- Leaf, flower, and fruit abscission (Ethylene triggers enzymes that break down cell walls in petiole)
Describe the interplay between auxins and Ethylene
- Ethylene promotes abscission of fruit/leaves
- Auxins inhibit abscission of fruit/leaves (used to prevent pre-harvest drop of fruit)
- Auxin seems to work by making cells in the abscission zone less sensitive to ethylene
Abscisic acid (ABA) – Produced where? Function? Other information?
- Produced by seed early during development, causes an increase in seed storage proteins
- Helps prevent early germination (corn mutants less responsive to ABA germinate while still on the cob)
- The rinsing of ABA from a seed helps trigger germination
- Water stress triggers ABA synthesis in mature leaves – leads to closure of stomata (therefore involved in regulation of transpiration)
What is a tropism? Describe the various tropisms
- Tropisms: growth respons that curves the plant organ toward or away from stimuli (toward = positive, away = negative)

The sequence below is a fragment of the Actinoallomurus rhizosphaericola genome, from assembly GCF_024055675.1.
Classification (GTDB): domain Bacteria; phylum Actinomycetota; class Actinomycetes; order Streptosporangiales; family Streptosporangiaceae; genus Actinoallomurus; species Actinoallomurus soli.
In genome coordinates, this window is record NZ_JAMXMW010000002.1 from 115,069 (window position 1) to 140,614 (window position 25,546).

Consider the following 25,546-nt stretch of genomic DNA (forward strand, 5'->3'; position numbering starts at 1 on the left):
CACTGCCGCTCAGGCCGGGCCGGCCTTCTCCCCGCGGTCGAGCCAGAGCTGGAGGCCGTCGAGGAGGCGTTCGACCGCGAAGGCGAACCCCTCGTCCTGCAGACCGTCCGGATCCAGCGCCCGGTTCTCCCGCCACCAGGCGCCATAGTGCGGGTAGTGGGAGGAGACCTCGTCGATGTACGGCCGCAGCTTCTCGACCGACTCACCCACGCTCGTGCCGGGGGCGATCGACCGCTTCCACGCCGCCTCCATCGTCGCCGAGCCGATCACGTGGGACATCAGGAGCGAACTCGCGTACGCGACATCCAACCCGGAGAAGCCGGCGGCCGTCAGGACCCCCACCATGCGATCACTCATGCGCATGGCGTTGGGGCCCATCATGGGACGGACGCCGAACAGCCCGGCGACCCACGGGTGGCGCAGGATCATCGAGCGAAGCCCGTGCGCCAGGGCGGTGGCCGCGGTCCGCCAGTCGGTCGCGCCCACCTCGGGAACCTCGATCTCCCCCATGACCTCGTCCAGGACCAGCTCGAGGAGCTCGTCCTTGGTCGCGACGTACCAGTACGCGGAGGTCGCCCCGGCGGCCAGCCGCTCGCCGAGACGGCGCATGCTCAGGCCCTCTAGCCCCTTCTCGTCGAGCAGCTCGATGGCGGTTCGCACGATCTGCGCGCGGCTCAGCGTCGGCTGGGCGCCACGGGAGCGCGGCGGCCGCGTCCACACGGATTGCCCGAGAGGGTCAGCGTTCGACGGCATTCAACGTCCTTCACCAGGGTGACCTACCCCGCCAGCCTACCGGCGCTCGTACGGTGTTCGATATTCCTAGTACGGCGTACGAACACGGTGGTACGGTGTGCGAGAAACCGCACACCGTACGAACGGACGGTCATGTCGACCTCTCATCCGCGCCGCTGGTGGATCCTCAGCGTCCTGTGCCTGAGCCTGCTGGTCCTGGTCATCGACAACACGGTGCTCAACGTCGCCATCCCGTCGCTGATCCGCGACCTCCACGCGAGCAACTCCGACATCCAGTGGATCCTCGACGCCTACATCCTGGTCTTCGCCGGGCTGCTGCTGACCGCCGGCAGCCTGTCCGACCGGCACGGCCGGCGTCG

- Mechanism of tropisms: elongation of cells on OPPOSITE side of the organ
- Phototropism: curving of shoot towards light. Sensation of light is tied to the shoot tip, special blue light photoreceptor (cryptochrome). Function via auxin redistribution (migrates from light side to dark side of root tip, then to internode below which causes growth)
- Gravitropism: shoots grow against gravity (negative), roots growth with gravity (positive). Sedimentation of amyloplasts within cells used as an indicator of gravity for cells
- Thigmotropism: response to touch that allows roots to navigate around rocks, and tendrils to wrap around other structures. Cells touching surface slightly shorten, other side elongates.
- Movements in response to a mechanical stimulus: turgor movements (controlled by water efflux following ions), plants drop suddenly after touch. Venus flytrap; scientists unsure of how the mechanism works.